As markets approach their February highs, reports indicate insiders—CEOs and other executives—are selling shares of their companies’ stock. Whenever this happens, it prompts financial journalists and others to question whether individual investors should broadly do the same, presuming corporate executives have unique insight. However, this oversimplifies the issue, and in our view, normal folks shouldn’t factor insiders’ moves into their own decisions. They aren’t a timing tool.
One reason insiders’ sales are gaining so much attention is that the founder and CEO of a certain online retail behemoth rhyming with Pentagon sold over $3 billion of his shares in early August.[i] (For perspective, this leaves him with a $173,543,851,365.12 stake.)[ii] More broadly, by some measures, the ratio of insider buying to selling is the lowest since 2000, seemingly in stark contrast to insiders’ big buying in March. Considering this bull market began March 23, some believe the flurry of buys illustrates their foresight.[iii] This creates the perception that executives must know something the rest of us don’t—leading them to jump out at an optimum exit point. It also adds to a general bout of an investor malady we term “Breakevenitis”—the urge to sell once stocks retrace prior declines in order to avoid the proverbial second shoe to drop.
Many think corporate insiders are especially sensitive to whether their firms are over or undervalued. By virtue of their unique vantage point and their job of leading their firms through changing business cycles, insiders are naturally privy to their industries’ inner workings. Who better to understand a company’s performance drivers than the executives holding the reins? And why would they sell if they aren’t pessimistic on their own company’s or the market’s foreseeable future?
As it happens, there are a lot of other reasons. Insiders aren’t too different from typical investors. Just like anyone else who follows a financial plan, they may want to diversify overly concentrated holdings. Many have stock-based compensation plans, which lead them to build up large positions in their company’s stock—a general no-no, in our view, no matter how successful your company or positive your outlook is. They may also want to access cash to make purchases or meet other financial obligations. They could also be eyeing philanthropic endeavors, real estate deals, gifting or any number of alternate uses.
Their sales' timing may have less to do with finding an optimal exit point than following regulatory procedure. Insiders are subject to lockup periods and selling windows on their corporate stock. To comply with insider trading rules, insiders must plan their stock sales in advance and on a regularly scheduled basis. However, SEC rules allow insiders to cancel planned trades. It doesn’t seem unreasonable to us that insiders may have delayed plans to diversify or take action during the February – March bear market, not wanting to compound pressure on their stock or add to fear over their company’s health. With this less of an issue now, sales have resumed, perhaps boosted by a backlog of canceled sales.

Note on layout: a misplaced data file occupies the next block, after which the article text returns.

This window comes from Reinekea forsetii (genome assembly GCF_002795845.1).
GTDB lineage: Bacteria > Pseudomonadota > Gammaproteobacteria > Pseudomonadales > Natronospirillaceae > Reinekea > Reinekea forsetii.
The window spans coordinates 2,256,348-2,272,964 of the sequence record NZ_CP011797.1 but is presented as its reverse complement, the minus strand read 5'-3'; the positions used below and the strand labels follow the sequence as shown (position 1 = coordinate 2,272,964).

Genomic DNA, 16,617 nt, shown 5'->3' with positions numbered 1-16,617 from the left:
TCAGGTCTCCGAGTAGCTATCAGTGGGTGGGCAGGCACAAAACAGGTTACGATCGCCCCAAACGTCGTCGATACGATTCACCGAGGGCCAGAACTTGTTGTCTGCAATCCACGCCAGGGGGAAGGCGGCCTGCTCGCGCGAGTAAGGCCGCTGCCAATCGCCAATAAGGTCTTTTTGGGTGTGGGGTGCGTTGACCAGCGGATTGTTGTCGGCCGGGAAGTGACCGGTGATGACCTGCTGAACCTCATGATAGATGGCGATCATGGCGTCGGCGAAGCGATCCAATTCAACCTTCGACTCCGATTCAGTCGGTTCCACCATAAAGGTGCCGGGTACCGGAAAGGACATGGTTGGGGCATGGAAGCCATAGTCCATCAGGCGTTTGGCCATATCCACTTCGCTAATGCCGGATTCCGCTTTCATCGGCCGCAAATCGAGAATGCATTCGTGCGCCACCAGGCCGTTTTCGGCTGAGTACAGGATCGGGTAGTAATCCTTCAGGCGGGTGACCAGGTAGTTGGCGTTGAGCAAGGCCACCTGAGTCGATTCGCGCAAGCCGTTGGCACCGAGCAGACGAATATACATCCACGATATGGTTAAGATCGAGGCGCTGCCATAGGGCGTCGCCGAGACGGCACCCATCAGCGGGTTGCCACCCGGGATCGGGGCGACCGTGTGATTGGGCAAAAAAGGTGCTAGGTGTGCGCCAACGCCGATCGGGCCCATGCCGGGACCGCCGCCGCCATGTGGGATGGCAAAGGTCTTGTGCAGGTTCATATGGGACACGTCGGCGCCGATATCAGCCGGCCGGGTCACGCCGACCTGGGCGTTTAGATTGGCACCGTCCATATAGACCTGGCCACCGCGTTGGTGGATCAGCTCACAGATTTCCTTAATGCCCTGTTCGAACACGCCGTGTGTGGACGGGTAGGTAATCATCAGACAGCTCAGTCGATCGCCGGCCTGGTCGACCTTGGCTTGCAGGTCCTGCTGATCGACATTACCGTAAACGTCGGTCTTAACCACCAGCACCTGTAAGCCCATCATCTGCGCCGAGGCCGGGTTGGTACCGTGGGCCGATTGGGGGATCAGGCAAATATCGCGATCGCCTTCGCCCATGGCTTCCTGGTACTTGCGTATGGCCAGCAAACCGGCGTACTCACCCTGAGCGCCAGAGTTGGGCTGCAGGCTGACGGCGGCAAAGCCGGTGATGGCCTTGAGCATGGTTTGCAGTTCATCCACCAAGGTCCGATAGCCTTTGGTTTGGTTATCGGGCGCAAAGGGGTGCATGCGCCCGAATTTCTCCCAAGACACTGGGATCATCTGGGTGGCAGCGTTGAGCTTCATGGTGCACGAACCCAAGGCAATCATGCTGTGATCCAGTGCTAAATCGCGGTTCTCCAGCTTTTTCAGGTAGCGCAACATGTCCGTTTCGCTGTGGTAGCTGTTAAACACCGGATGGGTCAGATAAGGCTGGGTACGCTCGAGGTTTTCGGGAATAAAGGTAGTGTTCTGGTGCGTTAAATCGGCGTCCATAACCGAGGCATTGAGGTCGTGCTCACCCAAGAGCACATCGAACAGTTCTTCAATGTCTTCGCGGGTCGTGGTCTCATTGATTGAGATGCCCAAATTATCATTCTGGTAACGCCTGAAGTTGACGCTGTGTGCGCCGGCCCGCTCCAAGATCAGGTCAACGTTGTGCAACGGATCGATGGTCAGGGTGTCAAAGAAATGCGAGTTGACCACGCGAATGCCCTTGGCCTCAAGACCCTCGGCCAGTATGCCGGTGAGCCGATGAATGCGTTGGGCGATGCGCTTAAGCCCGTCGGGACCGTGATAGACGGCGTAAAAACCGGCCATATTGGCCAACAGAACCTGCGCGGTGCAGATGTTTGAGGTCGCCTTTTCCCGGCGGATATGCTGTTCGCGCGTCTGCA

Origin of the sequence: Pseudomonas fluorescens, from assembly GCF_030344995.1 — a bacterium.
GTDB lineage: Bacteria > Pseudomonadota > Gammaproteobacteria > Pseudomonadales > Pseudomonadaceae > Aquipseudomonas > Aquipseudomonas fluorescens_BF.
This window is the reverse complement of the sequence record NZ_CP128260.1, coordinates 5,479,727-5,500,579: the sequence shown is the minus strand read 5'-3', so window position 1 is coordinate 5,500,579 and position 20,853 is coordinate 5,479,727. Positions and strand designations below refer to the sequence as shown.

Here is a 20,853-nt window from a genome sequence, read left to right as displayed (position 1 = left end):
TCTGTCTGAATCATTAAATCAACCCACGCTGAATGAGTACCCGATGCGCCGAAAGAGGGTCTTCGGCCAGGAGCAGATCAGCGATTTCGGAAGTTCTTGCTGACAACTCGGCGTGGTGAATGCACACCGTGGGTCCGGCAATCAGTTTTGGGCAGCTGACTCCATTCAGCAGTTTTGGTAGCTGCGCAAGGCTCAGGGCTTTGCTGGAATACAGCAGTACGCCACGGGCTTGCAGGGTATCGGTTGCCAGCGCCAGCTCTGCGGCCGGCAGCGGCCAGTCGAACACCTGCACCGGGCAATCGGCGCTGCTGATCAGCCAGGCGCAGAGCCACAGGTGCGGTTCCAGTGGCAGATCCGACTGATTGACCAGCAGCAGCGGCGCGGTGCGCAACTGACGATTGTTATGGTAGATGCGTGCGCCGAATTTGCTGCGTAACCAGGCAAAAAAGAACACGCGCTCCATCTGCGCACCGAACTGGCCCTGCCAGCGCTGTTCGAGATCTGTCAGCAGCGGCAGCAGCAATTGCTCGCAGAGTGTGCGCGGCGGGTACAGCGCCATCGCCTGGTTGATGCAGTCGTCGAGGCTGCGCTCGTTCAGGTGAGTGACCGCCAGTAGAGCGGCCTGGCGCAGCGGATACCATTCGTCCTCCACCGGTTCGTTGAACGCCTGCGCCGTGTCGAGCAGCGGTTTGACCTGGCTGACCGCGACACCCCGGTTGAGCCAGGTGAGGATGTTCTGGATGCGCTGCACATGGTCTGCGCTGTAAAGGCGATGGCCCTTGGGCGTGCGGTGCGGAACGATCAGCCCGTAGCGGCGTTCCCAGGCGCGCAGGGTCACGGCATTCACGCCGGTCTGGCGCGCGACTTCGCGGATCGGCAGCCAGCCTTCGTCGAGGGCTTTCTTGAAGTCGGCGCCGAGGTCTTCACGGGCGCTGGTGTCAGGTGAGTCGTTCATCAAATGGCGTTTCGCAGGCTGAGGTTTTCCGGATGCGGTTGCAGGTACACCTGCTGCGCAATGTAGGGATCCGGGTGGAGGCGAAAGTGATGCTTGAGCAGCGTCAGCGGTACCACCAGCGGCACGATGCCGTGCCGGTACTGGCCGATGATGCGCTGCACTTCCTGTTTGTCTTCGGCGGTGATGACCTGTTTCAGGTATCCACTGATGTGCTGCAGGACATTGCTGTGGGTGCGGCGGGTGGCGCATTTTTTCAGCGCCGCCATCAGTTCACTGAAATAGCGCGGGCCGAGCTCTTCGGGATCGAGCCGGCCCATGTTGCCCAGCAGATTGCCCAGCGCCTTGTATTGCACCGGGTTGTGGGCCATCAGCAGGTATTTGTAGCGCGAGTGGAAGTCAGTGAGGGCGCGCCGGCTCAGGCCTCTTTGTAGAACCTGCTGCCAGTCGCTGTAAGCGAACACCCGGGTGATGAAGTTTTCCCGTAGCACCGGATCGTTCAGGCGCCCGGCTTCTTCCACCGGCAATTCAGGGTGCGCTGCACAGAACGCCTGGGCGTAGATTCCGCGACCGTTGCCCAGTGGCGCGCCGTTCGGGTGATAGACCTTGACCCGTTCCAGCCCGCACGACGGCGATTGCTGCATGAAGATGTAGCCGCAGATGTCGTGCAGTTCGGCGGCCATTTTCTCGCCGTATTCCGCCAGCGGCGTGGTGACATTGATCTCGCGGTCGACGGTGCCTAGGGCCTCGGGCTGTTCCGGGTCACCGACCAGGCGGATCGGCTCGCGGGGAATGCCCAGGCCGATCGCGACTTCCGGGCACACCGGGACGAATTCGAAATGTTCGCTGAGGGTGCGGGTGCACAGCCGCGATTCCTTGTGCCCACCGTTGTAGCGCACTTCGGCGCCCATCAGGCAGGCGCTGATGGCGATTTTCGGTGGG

Fears over insider selling strikes us as another example of the Pessimism of Disbelief—the constant search for reasons the rally is false and soon to fade—quite common as bull markets gain their footing. This can lead to a crucial mistake. If you sell out of stocks and miss a big run-up, you may forgo the returns necessary to meet your long-term financial goals. So when confronted with supposed negatives like insiders selling, it is important to take a step back and think critically.
For one, it isn’t as if markets are unaware of executives’ activities—they price all widely available information, including insider sales, which are disclosed in advance. Once those sales are announced, markets reflect them near instantaneously. To turn bearish because of transactions that are already old news to stocks disregards how markets work. Stocks look forward, typically to a company’s earnings prospects over the next 3 – 30 months and how reality fares against those expectations. Insider selling has little bearing on a company’s longer-term earnings outlook. But also, we think getting successfully defensive requires you to see a probable growth-ending negative that others miss—and therefore isn’t reflected in prices. Selling because of insiders’ actions is speculating that they are doing so because they know something others don’t. It is a guess at their motivation—and generally a poor investing thesis.
Don’t spend energy fixating on how corporate executives are managing their own financial plans. Focus on your own plan instead, and remember that one of the biggest risks an investor faces is the risk of not reaping the market-like returns necessary to reach their long-term goals.
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*The content contained in this article represents only the opinions and viewpoints of the Fisher Investments editorial staff.